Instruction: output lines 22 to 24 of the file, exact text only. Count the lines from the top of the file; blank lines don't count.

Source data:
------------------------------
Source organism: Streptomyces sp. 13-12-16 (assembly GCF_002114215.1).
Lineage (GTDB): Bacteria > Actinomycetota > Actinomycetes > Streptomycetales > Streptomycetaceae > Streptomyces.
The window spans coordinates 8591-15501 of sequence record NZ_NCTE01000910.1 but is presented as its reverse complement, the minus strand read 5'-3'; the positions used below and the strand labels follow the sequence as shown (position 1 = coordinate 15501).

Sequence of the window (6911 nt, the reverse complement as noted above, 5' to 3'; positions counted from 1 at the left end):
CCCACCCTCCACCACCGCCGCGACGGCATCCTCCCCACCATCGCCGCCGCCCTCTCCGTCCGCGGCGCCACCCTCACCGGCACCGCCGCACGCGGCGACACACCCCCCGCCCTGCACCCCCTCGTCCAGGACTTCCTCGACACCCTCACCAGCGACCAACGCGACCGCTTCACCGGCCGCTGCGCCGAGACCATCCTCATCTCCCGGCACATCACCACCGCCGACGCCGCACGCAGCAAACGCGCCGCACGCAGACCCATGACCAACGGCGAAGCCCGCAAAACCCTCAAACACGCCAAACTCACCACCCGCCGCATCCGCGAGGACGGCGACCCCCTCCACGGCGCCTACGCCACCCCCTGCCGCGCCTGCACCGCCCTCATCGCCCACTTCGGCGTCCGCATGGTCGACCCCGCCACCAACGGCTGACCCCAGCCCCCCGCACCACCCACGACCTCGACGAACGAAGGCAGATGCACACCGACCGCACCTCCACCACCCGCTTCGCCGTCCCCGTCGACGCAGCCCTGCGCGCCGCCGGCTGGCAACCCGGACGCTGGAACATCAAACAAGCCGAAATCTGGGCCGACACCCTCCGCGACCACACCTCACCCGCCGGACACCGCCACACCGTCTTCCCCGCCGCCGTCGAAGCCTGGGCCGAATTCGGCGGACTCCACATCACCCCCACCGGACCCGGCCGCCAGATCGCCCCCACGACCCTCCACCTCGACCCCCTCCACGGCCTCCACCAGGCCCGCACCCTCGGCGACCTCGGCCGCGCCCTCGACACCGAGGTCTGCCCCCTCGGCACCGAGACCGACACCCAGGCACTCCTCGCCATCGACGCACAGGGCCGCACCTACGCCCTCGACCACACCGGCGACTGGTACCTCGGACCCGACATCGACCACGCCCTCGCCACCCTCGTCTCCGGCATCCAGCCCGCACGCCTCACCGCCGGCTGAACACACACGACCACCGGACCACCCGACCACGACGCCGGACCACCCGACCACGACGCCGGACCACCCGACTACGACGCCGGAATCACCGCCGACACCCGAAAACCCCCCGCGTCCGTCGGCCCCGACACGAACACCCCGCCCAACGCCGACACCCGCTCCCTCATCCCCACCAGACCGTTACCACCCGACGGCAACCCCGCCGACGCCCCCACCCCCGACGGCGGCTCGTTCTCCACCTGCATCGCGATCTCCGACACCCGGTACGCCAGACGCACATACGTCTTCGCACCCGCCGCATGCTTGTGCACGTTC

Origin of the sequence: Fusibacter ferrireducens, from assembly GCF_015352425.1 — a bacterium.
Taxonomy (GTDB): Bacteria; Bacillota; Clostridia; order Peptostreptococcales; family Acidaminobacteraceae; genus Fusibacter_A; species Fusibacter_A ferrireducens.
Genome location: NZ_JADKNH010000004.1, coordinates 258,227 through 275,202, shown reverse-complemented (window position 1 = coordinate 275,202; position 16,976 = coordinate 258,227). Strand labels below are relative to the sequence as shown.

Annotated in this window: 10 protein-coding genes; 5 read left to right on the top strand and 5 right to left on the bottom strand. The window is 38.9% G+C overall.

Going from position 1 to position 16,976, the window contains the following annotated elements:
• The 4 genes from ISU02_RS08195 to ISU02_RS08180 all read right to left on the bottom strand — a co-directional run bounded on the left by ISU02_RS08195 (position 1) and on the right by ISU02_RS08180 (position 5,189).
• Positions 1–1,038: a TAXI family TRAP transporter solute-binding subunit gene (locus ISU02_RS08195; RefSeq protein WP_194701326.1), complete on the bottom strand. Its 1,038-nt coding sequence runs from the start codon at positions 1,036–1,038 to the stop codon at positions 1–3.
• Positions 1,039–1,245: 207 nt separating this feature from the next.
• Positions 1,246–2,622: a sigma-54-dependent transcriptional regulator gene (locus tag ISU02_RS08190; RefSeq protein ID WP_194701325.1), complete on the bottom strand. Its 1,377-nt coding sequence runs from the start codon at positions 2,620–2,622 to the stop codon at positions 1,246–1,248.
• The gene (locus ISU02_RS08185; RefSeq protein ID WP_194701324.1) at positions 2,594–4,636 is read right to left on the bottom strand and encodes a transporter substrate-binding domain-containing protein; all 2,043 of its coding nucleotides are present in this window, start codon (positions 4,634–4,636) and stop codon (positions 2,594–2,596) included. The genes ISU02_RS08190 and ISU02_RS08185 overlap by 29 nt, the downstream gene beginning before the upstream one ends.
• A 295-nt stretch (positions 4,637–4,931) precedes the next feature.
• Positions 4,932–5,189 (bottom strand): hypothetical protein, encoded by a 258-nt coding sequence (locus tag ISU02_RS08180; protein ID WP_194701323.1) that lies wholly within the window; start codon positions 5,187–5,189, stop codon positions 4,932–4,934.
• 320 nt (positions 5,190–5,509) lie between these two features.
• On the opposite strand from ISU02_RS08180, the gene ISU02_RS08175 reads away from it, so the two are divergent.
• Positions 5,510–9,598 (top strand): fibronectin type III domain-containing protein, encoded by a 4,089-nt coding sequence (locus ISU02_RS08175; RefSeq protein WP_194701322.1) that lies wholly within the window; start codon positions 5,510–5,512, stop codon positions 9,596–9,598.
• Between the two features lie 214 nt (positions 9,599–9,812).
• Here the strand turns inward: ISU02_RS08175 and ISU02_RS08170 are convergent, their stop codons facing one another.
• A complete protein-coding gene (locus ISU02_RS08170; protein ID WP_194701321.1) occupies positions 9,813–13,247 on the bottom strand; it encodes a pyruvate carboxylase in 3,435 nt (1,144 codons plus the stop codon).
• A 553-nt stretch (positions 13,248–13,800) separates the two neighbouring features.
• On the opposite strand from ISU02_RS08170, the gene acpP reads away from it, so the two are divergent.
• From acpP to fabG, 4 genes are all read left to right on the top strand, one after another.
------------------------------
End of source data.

• Here the strand turns inward: ISU02_RS08175 and ISU02_RS08170 are convergent, their stop codons facing one another.
• A complete protein-coding gene (locus ISU02_RS08170; protein ID WP_194701321.1) occupies positions 9,813–13,247 on the bottom strand; it encodes a pyruvate carboxylase in 3,435 nt (1,144 codons plus the stop codon).
• A 553-nt stretch (positions 13,248–13,800) separates the two neighbouring features.